Carter Eskew finds inspiration for our troubled times in Franklin Roosevelt’s 1932 call for “bold, persistent experimentation” (“A country where millions feel stuck, or worse,” Dec. 13). Mr. Eskew falls for rousing words used to peddle regrettable policies.
Amity Shlaes argues persuasively in her 2007 book, The Forgotten Man, that “Roosevelt’s commitment to experimentation itself created fear”* – fear that, as economic historian Robert Higgs documents, greatly prolonged the depression.**
A chief reason for this sad result is that experimentation in the style of the New Deal actually chokes off the real deal. Substituting serially a handful of grandiose, one-size-fits-all schemes dreamed up by politicians – where no such scheme competes simultaneously with any other – forcibly eradicates hundreds, even thousands, of individual private experiments undertaken simultaneously, each launched and guided by someone with his or her own money at stake and prohibited from forcing unwilling others to play along with any particular experiment. Experimentation, therefore, of the sort that Franklin Roosevelt championed was really neither so “bold” (as it was done with other people’s money and lives) nor “persistent” (as, at any time, it displaced countless individual and simultaneous experiments with one gargantuan ‘experiment.’)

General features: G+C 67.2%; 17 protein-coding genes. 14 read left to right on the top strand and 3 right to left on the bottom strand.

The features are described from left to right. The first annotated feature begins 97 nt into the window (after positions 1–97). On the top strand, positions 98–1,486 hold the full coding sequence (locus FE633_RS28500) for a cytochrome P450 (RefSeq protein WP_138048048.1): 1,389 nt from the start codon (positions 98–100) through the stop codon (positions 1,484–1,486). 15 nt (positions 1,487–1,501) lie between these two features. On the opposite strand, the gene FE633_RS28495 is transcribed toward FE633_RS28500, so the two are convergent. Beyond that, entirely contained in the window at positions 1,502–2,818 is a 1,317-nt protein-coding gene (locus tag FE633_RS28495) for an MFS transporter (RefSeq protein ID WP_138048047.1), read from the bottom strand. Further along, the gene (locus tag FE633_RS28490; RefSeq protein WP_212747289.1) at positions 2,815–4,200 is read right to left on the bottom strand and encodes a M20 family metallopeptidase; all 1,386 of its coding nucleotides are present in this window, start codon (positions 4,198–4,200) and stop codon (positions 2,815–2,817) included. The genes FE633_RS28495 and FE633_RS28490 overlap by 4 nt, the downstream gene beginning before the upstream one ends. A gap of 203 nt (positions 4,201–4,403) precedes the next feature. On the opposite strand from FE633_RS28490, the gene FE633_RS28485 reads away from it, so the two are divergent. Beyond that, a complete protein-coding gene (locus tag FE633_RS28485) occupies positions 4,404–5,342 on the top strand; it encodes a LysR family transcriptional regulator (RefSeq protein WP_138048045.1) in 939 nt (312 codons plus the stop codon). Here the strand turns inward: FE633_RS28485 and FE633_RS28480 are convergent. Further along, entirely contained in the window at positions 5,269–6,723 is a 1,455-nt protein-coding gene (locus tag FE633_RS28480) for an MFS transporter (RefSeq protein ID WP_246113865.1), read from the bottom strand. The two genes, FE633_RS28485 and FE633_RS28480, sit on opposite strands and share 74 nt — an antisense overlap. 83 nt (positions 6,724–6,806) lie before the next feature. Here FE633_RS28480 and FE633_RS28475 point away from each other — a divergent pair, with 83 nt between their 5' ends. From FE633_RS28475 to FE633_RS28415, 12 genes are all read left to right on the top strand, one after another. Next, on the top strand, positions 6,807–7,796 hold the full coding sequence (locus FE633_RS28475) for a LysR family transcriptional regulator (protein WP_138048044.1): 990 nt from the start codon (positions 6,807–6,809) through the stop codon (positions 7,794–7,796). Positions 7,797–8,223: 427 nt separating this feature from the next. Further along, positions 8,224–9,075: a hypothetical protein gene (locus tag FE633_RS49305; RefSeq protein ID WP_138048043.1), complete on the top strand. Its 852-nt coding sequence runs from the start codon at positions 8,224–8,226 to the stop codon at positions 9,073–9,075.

New Deal centralization put “Great” in the Great Depression. The last thing we need today is a repeat of that failed experiment.
Donald J. Boudreaux
Professor of Economics
Martha and Nelson Getchell Chair for the Study of Free Market Capitalism at the Mercatus Center
George Mason University
Fairfax, VA 22030
* Amity Shlaes, The Forgotten Man (New York: Harper, 2007), p. 9.
** Robert Higgs, “Regime Uncertainty: Why the Great Depression Lasted So Long and Why Prosperity Resumed after the War,” The Independent Review, Spring 1997, vol. 1, pp. 561-590.